Entrepreneurs also say that although the U.S. Small Business Administration provides mentoring and counseling nationwide through its Score offices, it's especially active in and around the national headquarters. Everett raves about her counselor's expertise in--you guessed it--government contracting. "My mentor would spend an hour walking me through the major contract vehicles," she says. "They would say, 'This is how it's defined by the government, and here's how it really works.' They wanted me to avoid the pain they had experienced."

These women entrepreneurs say that D.C. is also brimming with networking groups for entrepreneurs and for women entrepreneurs, but finding the right one takes some persistence. "Just handing out a bunch of business cards is not how you network," says Fies. "Pick two groups, or three at the most, and get really involved. Show up, get on a committee, go all-out so people will get to know and trust you."

Women in government contracting also speak approvingly of Fed Talks, an annual conference for the tech and government IT communities. Pre-proposal conferences are another good opportunity to meet companies and founders in similar fields. Tech entrepreneurs can also look to groups such as the Lean Startup meetup, Fosterly, Her Corner, and Sterling Women.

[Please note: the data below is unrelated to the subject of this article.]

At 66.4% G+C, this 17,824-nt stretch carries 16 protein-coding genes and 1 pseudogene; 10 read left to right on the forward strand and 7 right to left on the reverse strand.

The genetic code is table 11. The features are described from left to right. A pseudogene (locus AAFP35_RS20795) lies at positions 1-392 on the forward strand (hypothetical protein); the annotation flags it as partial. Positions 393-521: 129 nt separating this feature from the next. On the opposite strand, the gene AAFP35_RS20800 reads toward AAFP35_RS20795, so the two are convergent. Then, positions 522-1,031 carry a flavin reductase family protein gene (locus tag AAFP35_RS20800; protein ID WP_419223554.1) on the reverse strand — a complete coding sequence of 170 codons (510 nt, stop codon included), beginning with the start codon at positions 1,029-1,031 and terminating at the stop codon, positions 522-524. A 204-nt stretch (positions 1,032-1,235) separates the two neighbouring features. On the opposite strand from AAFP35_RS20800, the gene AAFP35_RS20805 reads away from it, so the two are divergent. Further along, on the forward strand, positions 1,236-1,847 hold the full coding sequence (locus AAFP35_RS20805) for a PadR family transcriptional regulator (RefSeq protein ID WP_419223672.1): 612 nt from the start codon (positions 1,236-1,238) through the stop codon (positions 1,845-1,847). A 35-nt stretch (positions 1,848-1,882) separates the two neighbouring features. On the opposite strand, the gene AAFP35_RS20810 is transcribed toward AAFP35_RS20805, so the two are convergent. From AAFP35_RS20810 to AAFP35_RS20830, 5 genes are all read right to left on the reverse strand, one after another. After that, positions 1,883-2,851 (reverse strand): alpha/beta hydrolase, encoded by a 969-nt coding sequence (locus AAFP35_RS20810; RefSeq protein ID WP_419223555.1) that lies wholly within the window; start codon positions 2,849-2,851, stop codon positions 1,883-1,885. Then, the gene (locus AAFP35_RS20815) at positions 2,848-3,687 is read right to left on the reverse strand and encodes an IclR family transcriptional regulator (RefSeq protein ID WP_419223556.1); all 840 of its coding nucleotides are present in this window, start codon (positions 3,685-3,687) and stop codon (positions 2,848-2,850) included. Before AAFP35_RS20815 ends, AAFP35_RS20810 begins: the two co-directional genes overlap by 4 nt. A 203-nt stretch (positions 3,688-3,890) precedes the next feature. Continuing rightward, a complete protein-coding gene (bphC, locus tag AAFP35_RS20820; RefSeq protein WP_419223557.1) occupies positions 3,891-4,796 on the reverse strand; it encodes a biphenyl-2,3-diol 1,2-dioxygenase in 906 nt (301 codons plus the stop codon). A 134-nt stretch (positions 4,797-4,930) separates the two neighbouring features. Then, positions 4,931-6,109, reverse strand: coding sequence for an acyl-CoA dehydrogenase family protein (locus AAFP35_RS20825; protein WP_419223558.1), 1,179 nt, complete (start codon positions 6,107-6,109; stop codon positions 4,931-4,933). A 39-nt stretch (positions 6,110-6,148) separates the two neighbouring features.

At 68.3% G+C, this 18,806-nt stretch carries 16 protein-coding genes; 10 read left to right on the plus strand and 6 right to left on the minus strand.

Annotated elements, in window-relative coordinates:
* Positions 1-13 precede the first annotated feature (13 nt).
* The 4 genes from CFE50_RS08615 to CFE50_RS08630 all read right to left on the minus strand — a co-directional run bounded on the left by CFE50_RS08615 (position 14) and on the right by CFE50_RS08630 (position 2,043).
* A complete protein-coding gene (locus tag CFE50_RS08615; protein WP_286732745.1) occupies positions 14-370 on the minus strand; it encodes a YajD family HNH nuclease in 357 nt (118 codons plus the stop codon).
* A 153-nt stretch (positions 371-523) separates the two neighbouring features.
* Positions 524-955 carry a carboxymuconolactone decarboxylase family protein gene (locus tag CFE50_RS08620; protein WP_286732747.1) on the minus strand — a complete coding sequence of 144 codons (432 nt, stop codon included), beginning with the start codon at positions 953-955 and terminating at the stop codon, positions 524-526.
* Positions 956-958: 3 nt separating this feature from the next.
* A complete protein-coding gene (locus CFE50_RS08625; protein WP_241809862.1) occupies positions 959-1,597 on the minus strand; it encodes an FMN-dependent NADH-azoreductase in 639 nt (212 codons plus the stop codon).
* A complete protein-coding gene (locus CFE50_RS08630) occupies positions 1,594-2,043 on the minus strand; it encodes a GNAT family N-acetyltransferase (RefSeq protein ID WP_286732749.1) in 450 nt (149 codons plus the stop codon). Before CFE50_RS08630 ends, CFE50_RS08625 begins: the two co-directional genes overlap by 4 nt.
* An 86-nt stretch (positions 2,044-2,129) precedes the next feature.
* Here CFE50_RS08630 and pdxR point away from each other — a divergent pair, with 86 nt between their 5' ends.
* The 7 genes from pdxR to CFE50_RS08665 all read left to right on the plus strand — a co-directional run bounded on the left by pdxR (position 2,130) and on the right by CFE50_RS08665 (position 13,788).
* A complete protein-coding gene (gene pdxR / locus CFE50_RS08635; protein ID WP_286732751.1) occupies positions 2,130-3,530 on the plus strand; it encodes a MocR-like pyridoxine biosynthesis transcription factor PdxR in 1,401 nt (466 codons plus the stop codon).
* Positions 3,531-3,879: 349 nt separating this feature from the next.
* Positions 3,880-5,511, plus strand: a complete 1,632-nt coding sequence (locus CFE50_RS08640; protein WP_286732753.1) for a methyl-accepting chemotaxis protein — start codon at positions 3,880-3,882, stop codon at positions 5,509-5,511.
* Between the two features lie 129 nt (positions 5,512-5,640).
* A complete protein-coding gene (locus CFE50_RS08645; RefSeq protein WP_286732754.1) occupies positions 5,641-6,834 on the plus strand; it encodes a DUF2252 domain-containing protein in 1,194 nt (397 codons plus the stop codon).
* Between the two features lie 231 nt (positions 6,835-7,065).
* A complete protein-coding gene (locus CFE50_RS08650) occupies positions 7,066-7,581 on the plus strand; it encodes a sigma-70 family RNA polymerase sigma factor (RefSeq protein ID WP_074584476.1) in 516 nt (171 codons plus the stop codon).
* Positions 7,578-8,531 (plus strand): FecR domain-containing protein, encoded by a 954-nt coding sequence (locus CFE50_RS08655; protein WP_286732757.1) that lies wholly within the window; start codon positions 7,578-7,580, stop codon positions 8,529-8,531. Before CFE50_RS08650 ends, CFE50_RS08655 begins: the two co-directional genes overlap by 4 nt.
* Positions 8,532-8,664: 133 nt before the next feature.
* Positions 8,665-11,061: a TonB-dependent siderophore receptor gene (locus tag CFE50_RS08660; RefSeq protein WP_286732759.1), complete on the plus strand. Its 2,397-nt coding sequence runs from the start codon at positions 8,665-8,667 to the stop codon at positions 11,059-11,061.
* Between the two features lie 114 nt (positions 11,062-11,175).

Long says she didn't get much out of groups for women business owners, but she did join the Potomac Officers Club. The club is not exclusively for entrepreneurs, or for military personnel, but Long says a lot of people in the defense and security industries are members. She offered to speak to the group for free, and the other members helped her avoid some of the pitfalls of entrepreneurship, such as the ever-present cash-flow woes. The most important things Long says she's learned, though, could apply equally well to any industry or city: "Beware the tyranny of cash flow. And follow your gut."